For all that college students ran around yelling “U.S.A.” on hearing about the death of Osama Bin Laden, it seems that American students lack a solid knowledge of what it means to be an American, as far as knowing what the purpose of the Bill of Rights is. The New York Times reports that test results released by the Department of Education yesterday show that, when it comes to civics education, American students need a thorough refresher.
Three-quarters of high school seniors who took the National Assessment of Educational Progress were not able to identify
Fewer than half of American eighth graders knew the purpose of the Bill or Rights, and only one-tenth understood what the checks and balances among the legislative, executive and judicial branches are.
You can see some of the questions on the text via EdWeek.
Former Supreme Court justice Sandra Day O’Connor says that “Today’s NAEP results confirm that we have a crisis on our hands when it comes to civics education.” Last year, O’Connor founded icivics.org, a non-profit to teach students about civics using the resources of the Internet. The executive director of the Center for Civic Education, a non-profit in California, Charles N. Quigley, issued an even stronger statement:
“The results confirm an alarming and continuing trend that civics in America is in decline. During the past decade or so, educational policy and practice appear to have focused more and more upon developing the worker at the expense of developing the citizen.”
Average fourth-grade scores on the test’s 300-point scale rose slightly since the exam was last administered, in 2006, to 157 from 154. Average eighth-grade scores were virtually unchanged at 151. The scores of high school seniors — students who are either eligible to vote or about to be — dropped to 148 from 151. Those scores mean that about a quarter of 4th- and 12th-grade students, and about one-fifth of 8th graders, ranked at the proficient or advanced levels.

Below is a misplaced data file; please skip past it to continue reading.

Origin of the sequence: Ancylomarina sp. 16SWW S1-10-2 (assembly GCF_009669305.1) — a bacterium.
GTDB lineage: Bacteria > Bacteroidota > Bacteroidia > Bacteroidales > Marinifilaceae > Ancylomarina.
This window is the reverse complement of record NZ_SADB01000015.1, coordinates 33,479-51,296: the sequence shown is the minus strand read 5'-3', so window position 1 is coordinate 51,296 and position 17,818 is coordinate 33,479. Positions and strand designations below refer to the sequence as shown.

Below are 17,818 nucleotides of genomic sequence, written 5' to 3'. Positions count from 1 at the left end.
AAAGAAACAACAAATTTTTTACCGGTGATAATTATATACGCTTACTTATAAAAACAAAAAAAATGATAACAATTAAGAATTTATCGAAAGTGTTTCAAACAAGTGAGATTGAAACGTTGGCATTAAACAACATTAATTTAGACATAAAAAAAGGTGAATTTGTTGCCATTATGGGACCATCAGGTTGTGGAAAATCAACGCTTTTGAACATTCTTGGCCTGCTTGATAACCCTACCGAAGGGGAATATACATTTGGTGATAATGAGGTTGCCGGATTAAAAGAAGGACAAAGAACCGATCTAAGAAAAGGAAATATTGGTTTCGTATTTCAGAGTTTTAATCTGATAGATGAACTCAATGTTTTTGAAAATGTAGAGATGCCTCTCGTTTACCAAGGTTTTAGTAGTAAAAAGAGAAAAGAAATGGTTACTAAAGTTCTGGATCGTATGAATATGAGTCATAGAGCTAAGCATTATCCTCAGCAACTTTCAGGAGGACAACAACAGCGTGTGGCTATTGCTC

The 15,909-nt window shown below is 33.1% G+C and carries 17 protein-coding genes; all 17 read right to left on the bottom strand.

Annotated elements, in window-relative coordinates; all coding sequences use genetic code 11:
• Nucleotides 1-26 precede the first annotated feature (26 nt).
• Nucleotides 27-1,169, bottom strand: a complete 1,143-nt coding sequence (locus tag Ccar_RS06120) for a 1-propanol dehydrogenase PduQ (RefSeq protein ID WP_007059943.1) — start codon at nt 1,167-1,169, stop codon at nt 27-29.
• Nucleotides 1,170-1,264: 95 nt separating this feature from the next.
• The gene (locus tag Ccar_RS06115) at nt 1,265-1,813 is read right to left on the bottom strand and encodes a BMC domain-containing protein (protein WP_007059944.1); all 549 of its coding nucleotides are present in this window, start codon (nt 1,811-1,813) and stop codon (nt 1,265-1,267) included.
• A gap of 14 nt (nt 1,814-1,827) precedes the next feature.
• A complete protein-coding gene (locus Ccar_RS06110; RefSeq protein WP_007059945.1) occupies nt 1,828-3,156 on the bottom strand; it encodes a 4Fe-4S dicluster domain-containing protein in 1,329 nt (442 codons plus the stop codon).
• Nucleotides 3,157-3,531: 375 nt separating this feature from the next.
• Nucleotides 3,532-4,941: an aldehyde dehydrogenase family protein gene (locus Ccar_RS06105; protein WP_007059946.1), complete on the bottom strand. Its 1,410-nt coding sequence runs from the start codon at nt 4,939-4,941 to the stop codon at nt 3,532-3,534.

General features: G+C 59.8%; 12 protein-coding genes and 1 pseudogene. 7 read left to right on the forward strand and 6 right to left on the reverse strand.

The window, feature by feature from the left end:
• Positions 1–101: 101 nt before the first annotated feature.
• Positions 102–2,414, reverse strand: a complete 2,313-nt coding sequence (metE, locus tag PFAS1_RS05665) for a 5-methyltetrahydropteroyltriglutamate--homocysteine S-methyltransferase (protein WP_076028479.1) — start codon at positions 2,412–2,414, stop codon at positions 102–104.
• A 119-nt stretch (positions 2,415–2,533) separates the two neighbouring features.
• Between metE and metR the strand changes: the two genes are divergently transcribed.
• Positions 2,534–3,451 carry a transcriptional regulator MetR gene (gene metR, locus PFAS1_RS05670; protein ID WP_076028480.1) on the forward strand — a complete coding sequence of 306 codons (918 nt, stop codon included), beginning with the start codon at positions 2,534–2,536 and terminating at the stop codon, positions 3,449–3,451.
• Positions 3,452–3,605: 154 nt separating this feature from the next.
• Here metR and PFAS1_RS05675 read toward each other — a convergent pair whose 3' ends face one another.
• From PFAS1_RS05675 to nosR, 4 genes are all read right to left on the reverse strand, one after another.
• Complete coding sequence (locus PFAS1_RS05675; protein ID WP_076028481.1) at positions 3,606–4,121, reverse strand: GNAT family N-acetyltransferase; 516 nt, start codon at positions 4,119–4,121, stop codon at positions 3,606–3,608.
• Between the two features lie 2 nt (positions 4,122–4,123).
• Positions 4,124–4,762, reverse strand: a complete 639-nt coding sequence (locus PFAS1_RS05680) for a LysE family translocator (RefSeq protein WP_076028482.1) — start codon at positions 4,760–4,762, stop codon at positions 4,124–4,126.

The gap between Hispanic and non-Hispanic students on the test did shrink, with a 23-point gap between their scores; in 2006, the gap was 23 points. The achievement gap between blacks and whites remained the same (25 points at the fourth- and eighth-grade levels and 29 points among high school seniors).
Quite disturbingly, a smaller proportion of fourth and eighth graders showed proficiency in civics than in any other subject the federal government has tested since 2005 with the exception of history, which is “American students’ worst subject.”
Before we start pointing the finger at social studies teachers, a remark from Justice O’Connor bears considering:
“We face difficult challenges at home and abroad. Meanwhile, divisive rhetoric and a culture of sound bites threaten to drown out rational dialogue and debate. We cannot afford to continue to neglect the preparation of future generations for active and informed citizenship.”
How much can be the national discourse about politics and history, about “what the US is,” be criticized for these results? How can we get students to read and think about the Bill of Rights and the Constitution? Or has the teaching of civics in the US become not only too rhetorical and “sound bite-ized,” but too ideological?
It’s enough to make me nostalgic for good old Bill, from this 1975 Schoolhouse Rock segment (if it’s not too “sound bite-ized”).
Photo of the Constitution in the National Archives by Mr. T in DC.
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